July 21, 2016
In a world where problems seem to get increasingly complicated every day, fair trade is refreshingly simple. A fair price is paid for a day’s work in a safe environment. It shouldn’t be a special label that needs to be applied to packaging. It should just be how the world works.
We are all part of a global network of goods with problems that seem too big to solve and where asking questions can feel overwhelming. Questions like: Who made this? How much did they get paid? Is it a safe working environment? Many of us don’t want to stop and ask the hard questions because we are afraid of what the answers might be.
Have you ever heard of the Savar building disaster in Dhaka, Bangladesh? In 2013, more than 1,100 people were killed after an eight-story building in Rana Plaza collapsed. The worst part? Cracks were found in the structure before the collapse, but garment workers were forced to return to work even after the cracks were found. As survivors were rescued and bodies were unearthed, clothing tags of many well-known retailers were found in the rubble, bringing to light the implications of our global network that many choose to accept and ignore.
The level of poverty is high in Bangladesh. Poverty often leads to desperation, and desperation leaves people vulnerable to exploitation. Those employees didn’t go to work that morning despite unsafe conditions and unfair pay because they enjoyed it; they went because they had to.
We are all connected. Just because we don’t know the names and faces of the people who make what we buy, doesn’t mean they aren’t affected by our purchases. Choosing to ask the right questions can really start to create change.
Fair trade matters because nobody’s life and livelihood should be at risk for the sake of a $7 T-shirt. It matters because it is the simplest way we can start making a real difference. As consumers, we hold the power to make change. We choose where to buy products and we have the power to say NO! No to unfair wages, no to unsafe conditions and no to exploitation. And we have the power to say yes to a better world by buying products that are ethically made. And it all starts with one hard question: “Who made this?”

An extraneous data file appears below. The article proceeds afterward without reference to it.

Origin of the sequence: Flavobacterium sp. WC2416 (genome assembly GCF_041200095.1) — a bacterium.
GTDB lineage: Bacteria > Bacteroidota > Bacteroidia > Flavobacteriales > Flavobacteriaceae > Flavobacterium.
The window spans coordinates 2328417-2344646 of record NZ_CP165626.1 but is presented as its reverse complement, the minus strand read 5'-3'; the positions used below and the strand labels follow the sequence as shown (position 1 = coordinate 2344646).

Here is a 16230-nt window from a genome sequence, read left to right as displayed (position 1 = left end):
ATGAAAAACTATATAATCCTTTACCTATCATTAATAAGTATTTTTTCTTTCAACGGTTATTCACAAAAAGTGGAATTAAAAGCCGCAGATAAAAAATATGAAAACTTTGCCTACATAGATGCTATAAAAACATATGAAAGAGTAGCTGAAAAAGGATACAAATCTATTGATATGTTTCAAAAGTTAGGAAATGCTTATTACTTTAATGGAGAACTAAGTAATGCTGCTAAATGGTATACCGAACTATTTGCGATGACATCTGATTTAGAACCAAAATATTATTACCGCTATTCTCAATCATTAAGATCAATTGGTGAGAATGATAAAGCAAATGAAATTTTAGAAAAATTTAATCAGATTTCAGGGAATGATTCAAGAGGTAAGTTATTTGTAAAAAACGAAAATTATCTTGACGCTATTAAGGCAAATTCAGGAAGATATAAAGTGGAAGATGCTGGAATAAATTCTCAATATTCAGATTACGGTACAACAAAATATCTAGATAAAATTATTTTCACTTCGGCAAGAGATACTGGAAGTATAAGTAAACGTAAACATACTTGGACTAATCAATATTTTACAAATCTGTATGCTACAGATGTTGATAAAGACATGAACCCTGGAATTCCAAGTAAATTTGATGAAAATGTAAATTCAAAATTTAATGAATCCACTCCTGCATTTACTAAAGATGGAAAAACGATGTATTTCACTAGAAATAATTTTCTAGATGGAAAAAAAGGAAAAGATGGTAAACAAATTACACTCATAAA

Since our humble beginnings of selling fair trade products out of the trunk of a car, we’ve been making it our business to ask the hard questions. We want to know how our partners are doing and how their communities are affected by your purchases. We love sharing their stories of success with you because we know that we’ve all played a part in their journey. In fact, if you visit one of our stores in the Philly area, our staff will gladly tell you where each handmade item came from and who made it.
At Ten Thousand Villages, we believe that change is possible by consciously choosing to use our purchases for good. It’s that simple, really. Let’s work together to make the world less complicated. Let’s live life fair.